‘Mar 1’ Highway Linking Medellin to Atlantic, Pacific Ports Nears Financial Close
Colombia’s national development agency (Financiera de Desarrollo Nacional, FDN) announced June 27 that it approved another COP$600 billion (US$204 million) in debt finance for the crucial “Mar 1” highway project linking Medellin to current and future Atlantic ports in Antioquia and indirectly to the Pacific port of Buenaventura.
The latest debt approval means that definitive financial close on the project is expected around September 2018, according to FDN. The new senior debt credit carries a term of up to 18 years, the agency added.
“The financing of the project comprises a structure with three tranches, two tranches in pesos — one in pesos and one in UVR [inflation-adjusted pesos] — and one tranche in U.S. dollars,” according to FDN.
“Thus, the total debt of the project amounts to COP2.04 trillion [US$693 million], of which COP1.48 trillion [US$502 million] is structured in pesos and COP$560 billion [US$190 million] are denominated in dollars. With this loan, the total participation of the FDN represents 29.5% of the total debt of the project,” according to the agency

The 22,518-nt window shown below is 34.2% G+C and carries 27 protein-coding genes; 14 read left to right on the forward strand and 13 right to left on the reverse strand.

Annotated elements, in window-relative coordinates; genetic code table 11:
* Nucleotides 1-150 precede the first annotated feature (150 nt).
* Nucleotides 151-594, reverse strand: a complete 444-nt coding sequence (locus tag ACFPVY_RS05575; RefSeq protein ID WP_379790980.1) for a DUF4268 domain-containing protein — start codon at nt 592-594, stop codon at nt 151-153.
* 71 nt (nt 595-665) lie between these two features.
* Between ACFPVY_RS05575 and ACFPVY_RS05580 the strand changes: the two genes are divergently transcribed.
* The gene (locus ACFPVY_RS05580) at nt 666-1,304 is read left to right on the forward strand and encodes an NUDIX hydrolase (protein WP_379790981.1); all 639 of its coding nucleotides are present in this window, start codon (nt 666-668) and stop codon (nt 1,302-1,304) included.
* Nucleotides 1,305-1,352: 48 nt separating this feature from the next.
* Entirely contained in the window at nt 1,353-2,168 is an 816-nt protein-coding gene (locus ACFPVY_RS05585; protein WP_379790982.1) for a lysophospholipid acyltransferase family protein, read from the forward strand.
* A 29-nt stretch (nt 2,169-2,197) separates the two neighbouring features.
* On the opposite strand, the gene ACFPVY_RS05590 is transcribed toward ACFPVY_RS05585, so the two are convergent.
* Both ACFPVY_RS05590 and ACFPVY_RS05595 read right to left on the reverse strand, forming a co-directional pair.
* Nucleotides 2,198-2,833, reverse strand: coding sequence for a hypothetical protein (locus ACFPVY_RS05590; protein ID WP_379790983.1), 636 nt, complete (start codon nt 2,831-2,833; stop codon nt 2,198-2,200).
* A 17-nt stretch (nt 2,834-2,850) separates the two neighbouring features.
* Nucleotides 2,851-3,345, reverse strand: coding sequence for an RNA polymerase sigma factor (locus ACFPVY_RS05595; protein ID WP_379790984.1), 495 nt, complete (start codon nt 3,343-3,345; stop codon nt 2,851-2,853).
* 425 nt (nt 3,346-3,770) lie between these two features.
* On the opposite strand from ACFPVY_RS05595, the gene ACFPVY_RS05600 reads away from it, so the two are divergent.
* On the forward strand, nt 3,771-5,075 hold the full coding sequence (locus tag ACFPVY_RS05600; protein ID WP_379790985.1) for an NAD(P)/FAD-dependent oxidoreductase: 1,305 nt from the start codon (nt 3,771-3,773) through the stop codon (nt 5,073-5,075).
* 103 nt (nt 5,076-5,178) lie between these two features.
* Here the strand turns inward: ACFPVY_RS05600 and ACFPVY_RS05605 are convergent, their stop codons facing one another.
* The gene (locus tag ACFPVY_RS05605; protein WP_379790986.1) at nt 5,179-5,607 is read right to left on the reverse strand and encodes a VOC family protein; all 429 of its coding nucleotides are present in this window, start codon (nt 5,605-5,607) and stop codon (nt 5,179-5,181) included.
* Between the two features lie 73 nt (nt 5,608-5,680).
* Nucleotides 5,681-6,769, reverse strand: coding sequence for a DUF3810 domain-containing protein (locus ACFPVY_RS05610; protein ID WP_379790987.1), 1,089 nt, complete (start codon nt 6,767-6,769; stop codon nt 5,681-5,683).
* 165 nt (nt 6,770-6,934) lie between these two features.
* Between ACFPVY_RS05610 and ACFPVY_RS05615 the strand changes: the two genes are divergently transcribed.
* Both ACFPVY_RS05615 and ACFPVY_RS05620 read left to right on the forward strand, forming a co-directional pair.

The project consists of upgrading and operating the existing highway between Santa Fe de Antioquia and Bolombolo (71 kilometers), constructing and operating a new divided highway between Medellin and Santa Fe de Antioquia (43 kilometers), construction and operation of a parallel tunnel to the existing “Tunel al Occidente” west of Medellin (4.6 kilometers) and the construction of 39 bridges, according to FDN.
The project also will connect with three other “fourth generation” (4G) highway projects including “Mar 2” and “Conexión Pacífico 2,” the latter of which would drastically improve freight traffic between Medellin and the Pacific port of Buenaventura.
Partners in the “Mar 1” project including Austrian construction company Strabag (Strabag AG Switzerland (37%), Strabag SAS (0.5%) and Strabag AG Austria; Sacyr (Sacyr Concesiones Colombia (37.5%) and Sacyr Concesiones Participadas SL; and the Colombian company Concay, SA (25%).